When building a deck, you have a few primary considerations to maximize its usefulness. This course looks at the following considerations: Waterproofing, Slip resistance, Splinter-proofing, Maintenance, and Aesthetics. We'll take at a look at different types of coverings, their lifespan, and advantages and disadvantages to using it for your deck covering. Finally, this course takes a closer look at installing a vinyl deck membrane, focusing on the details around the seams, drains, posts, and edges.

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Specifying Large Scale Living Green Walls

This course discusses the proven benefits of exposure to nature, the ways living green walls contribute to LEED and other green rating systems. The heart of the course is a thorough examination of the different types of living green walls available, how systems are designed, installed, and maintained, and how they can be tailored to each individual situation.

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Aluminum Railing Systems for Commercial Projects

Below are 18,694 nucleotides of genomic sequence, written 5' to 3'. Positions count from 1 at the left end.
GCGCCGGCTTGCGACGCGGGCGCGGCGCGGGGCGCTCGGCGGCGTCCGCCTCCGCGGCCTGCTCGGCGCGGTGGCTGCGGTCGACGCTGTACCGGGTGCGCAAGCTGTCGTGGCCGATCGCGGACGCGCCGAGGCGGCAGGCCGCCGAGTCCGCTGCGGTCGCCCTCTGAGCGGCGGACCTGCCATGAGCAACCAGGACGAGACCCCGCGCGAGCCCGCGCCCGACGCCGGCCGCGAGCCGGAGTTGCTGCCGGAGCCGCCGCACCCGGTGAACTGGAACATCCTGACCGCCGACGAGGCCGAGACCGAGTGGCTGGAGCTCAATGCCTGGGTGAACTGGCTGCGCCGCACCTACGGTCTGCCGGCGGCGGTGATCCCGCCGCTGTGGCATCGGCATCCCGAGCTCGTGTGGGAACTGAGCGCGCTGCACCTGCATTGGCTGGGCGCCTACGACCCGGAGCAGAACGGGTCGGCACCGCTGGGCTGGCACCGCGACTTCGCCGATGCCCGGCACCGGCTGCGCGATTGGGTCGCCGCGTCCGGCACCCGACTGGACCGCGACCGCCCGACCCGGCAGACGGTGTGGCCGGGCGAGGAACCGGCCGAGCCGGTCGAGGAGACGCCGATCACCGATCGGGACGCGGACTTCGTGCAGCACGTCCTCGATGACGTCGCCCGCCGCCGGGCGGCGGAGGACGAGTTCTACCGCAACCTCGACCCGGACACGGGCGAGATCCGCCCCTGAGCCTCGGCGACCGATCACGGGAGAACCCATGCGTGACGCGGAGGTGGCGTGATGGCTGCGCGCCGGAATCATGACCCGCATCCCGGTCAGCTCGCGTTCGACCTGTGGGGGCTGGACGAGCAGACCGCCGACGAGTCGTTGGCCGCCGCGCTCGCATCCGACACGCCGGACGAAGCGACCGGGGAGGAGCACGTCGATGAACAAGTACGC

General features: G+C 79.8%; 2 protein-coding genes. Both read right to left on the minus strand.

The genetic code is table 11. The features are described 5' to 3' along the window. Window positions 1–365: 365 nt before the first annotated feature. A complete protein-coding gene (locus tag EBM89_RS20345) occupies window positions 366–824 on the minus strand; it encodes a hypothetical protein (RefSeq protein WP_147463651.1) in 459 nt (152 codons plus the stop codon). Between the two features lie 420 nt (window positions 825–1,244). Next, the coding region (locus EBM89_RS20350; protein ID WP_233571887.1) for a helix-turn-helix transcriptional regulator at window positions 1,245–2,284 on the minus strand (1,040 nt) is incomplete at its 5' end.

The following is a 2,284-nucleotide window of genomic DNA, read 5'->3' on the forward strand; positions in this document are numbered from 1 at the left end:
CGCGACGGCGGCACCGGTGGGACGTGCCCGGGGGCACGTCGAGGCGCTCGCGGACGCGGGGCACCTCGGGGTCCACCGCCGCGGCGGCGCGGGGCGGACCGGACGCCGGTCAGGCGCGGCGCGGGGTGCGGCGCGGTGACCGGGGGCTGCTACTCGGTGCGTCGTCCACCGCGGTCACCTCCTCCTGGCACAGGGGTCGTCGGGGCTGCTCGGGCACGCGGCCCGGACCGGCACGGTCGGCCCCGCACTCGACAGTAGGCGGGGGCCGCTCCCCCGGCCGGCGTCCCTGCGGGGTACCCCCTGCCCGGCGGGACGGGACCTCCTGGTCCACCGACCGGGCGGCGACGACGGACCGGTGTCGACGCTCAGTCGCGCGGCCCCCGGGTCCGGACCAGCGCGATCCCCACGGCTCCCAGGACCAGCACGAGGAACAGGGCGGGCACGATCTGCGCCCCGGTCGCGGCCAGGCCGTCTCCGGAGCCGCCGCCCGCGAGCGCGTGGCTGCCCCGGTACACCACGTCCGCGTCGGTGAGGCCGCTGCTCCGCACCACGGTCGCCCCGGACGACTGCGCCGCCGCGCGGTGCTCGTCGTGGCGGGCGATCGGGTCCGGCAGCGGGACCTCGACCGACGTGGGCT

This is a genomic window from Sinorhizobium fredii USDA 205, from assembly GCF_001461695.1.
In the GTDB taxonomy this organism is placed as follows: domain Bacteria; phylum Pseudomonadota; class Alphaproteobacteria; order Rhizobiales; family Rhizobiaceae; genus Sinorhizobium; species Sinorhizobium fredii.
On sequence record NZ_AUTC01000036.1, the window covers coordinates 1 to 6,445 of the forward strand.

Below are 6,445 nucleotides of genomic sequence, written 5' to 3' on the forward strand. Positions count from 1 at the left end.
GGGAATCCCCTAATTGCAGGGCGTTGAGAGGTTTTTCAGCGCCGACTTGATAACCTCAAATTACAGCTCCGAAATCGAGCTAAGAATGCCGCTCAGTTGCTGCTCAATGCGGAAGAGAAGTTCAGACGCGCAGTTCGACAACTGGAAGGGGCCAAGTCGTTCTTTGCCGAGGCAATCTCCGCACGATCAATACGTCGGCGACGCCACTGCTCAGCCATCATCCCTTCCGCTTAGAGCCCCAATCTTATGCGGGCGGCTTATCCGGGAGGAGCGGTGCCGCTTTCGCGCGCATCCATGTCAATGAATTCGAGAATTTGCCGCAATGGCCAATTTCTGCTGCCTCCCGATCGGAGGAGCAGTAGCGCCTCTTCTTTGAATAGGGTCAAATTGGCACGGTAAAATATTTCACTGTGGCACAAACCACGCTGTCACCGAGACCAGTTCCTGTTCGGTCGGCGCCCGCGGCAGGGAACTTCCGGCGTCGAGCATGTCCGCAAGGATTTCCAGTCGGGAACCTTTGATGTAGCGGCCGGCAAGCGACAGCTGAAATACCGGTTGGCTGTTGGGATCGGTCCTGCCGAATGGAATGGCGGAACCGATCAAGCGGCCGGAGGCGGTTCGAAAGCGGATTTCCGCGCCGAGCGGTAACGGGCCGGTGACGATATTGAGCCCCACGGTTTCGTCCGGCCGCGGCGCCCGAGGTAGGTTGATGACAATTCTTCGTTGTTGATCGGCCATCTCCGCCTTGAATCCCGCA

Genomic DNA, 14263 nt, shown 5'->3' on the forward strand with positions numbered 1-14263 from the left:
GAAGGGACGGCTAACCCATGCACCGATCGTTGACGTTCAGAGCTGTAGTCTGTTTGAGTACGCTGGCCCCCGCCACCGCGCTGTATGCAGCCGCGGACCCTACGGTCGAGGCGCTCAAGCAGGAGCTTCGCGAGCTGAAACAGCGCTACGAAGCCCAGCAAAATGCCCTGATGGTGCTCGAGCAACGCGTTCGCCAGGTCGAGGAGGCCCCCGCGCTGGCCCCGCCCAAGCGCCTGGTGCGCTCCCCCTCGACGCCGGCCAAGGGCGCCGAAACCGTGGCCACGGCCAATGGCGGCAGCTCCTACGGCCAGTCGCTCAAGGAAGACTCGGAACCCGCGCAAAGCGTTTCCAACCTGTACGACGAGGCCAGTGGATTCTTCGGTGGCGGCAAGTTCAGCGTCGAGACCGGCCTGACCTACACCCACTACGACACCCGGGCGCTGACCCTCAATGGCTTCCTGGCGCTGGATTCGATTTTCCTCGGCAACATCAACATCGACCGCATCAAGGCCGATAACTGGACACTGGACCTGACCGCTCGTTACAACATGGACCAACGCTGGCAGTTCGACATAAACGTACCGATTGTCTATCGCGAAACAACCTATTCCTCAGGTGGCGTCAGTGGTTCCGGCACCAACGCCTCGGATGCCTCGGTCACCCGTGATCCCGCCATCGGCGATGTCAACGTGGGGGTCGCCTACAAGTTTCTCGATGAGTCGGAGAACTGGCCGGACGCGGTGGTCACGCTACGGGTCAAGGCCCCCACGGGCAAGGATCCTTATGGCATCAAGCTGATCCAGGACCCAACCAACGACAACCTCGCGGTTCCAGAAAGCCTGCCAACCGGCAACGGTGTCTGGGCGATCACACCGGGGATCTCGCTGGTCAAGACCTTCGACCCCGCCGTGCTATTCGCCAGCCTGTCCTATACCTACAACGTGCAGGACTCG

When designing and building a multifamily structure or other commercial project, outdoor railing is an important consideration. While railing’s key purpose is safety, you must also keep in mind other factors such as aesthetics, cost, and durability. The purpose of this course is to help you make the right choices for your railing project that will result in a long-lasting product that is safe, beautiful, and cost effective.

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Home Hot Spots That Influence the Purchase

This course covers a research study that identifies how dealers, architects, builders and remodelers can increase the salability of their projects, and elevate their reputations among homeowners and homebuyers. This research is combined with turn-key design ideas developed by Visbeen architects. Emerge with a fresh understanding of how today’s homeowners envision various rooms, how they can be made more appealing via design and amenities like fireplaces and outdoor living products.

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Conservatories as Adaptable Environments (Print Course)

Conservatories are more than add-on glass structures for the home or stand-alones for parks and gardens. This CEU addresses the numerous benefits of creating custom conservatory environments which save energy and maximize space and enjoyment for all users.